'Rosie White Charming—the daughter of Snow White and Prince Charming—discovers that being the fairest in the land isn’t all that it’s cracked up to be in this charming continuation of the beloved fairy tale.

Meet Rosie White Charming. You probably know her parents, Snow and Prince. Yup—that Snow and Prince. You would think that being the only daughter of two of the most famous people in fairy tale history would be awesome.

But you would be wrong.

After failing to secure a date for the Fall Festive dance, Rosie is on a mission to prove that the daughter of the fairest in the land can actually hold her own. With the help of a mysterious and magical compact that her mother gives her (and a nice blowout from her mother’s favorite salon) Rosie starts to become the person she thinks she should be. But is being the fairest in all of the land really going to give Rosie her happily-ever-after?'



Plus, I couldn't get this out of my mind:
http://www.sidereel.com/tv-shows/the-charmings

Saturday, September 24, 2016

++Saturday Morning Cartoons- Frazzled

28259085Vivat, Booki. Frazzled: Everyday Disasters and Impending Doom
September 27th 2016 by HarperCollins
++ARC provided by MC Communications

Abbie Wu has an adorable younger sister, an overachieving older brother, and a mother who gets enthusiastic for all the wrong reasons. Abbie is starting middle school ans is very concerned about every aspect of it. She decides that "the middles" are the worst, and looks to her friends to commiserate with her, but they LIKE middle school. The teachers are weird, homework is overwhelming, study hall is scary, and the cafeteria food is horrible. Only the 8th graders get the good food, like extra cheese pizza and double fudge brownies, and Abbie doesn't think this is fair. During study hall, she comes up with a plan for students to arrange trades with foods they don't like, keeping in mind that there are peanut allergies. Abbie gets cheese puffs instead of the flavor of fruit roll ups she doesn't like, and she even manages a trade for rice cakes! Even the 8th graders are impressed with this underground food revolution, and Abbie is rather proud that she has finally found "her thing"... until she gets called to the office. Oddly enough, she doesn't get into a lot of trouble, but the school puts a stop to the trading after an overbearing parent complains. Still, emboldened by her organize and lead, Abbie decides to run for class president and feels that middle school might not be completely horrible after all.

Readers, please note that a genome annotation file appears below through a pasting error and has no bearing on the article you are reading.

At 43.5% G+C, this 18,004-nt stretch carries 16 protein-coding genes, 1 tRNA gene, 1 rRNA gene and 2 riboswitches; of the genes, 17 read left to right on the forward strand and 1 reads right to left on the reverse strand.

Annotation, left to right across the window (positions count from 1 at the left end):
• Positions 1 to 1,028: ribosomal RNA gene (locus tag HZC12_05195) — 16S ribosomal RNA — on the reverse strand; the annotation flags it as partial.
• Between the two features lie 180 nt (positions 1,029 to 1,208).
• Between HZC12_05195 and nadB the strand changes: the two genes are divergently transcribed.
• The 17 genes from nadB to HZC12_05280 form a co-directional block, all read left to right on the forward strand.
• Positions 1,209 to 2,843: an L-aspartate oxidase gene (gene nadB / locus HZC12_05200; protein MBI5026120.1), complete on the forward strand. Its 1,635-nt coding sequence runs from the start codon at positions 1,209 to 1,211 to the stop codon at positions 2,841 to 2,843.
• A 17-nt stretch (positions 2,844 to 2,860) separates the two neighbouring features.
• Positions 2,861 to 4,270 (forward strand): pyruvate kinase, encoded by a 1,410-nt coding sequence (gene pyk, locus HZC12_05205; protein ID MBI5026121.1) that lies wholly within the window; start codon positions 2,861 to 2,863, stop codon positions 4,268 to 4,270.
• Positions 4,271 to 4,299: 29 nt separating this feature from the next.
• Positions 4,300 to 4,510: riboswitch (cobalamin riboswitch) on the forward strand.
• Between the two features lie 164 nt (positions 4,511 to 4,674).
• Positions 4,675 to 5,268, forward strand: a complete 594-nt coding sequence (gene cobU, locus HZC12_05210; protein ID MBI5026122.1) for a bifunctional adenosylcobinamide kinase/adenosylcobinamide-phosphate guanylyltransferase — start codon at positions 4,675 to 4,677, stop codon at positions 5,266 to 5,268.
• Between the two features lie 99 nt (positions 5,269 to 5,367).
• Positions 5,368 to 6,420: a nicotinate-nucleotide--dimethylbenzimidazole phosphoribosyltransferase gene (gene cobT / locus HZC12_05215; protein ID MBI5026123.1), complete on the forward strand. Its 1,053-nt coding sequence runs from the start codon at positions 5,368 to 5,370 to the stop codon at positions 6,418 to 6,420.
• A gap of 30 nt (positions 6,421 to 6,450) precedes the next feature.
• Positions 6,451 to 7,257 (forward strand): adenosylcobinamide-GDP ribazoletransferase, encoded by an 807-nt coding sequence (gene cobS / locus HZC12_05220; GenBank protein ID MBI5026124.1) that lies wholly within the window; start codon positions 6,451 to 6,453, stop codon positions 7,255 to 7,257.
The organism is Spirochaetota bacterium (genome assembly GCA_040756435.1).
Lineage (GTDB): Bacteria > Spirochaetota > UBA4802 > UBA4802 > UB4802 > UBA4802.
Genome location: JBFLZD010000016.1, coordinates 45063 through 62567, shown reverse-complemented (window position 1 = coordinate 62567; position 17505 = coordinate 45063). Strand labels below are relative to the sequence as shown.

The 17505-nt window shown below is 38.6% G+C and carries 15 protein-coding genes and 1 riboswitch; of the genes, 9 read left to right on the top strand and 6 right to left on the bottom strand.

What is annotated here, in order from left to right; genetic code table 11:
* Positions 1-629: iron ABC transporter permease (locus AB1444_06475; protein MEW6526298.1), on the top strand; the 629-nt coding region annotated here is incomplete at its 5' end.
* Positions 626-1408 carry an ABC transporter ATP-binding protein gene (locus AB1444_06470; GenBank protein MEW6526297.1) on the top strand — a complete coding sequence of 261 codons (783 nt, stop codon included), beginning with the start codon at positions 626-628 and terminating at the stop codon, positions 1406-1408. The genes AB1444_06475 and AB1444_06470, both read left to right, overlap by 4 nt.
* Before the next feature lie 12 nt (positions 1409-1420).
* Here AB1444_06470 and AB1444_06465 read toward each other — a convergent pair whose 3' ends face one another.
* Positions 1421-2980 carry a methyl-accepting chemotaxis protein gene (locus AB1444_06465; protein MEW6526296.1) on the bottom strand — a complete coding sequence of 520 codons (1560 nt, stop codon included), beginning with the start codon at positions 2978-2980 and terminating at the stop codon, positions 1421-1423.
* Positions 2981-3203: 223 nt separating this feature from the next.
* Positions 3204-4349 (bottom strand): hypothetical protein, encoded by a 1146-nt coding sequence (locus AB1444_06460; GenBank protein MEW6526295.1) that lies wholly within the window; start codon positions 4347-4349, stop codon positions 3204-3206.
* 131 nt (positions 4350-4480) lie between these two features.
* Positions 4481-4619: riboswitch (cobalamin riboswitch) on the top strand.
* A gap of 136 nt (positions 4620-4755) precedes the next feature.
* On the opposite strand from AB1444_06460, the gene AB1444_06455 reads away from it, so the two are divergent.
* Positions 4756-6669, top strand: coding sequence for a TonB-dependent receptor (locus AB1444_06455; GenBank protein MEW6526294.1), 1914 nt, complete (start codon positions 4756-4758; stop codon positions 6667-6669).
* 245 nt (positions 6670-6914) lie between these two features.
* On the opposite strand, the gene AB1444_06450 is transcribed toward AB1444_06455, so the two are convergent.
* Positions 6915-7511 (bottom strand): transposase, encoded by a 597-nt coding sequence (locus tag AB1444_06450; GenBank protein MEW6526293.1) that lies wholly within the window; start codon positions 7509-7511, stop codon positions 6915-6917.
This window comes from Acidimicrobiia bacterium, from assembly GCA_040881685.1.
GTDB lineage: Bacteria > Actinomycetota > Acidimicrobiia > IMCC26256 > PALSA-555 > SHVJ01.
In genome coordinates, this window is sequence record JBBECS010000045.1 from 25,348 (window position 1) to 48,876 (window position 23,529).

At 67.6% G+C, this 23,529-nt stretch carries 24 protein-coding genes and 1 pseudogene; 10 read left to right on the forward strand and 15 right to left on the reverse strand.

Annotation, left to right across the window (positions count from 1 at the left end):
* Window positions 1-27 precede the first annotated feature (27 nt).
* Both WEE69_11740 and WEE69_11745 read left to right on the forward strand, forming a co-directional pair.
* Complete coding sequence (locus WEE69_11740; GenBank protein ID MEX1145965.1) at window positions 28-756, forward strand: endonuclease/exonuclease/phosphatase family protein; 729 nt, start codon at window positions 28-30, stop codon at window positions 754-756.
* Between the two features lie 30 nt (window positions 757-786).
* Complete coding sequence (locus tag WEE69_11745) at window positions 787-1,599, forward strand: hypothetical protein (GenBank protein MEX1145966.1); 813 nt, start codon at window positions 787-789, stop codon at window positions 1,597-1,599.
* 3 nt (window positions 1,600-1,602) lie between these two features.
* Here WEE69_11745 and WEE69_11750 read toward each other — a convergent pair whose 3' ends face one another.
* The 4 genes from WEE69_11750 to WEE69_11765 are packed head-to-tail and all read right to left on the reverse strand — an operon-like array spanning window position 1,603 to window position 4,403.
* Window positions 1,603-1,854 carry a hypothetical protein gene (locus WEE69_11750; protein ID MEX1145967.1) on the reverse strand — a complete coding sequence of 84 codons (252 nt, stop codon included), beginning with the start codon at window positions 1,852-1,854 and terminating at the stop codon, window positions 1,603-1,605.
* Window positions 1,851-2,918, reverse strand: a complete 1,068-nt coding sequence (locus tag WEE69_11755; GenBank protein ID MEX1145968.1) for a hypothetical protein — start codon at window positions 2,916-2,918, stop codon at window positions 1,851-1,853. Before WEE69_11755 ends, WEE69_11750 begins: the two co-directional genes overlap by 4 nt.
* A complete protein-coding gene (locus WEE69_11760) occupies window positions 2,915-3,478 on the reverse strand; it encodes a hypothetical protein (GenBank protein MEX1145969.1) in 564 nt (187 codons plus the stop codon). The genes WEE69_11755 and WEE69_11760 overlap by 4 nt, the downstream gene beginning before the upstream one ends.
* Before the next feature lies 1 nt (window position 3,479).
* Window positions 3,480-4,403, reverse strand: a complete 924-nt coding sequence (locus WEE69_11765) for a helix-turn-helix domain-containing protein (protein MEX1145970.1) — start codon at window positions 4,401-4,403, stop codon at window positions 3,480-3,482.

Strengths: Abby has a supportive family, and her brother is particularly well portrayed. She does share fears that many middle school students have, and does learn how to deal with them. This is an illustrated, notebook style novel, complete with hand drawn font. It's just too bad that this didn't come out BEFORE school started!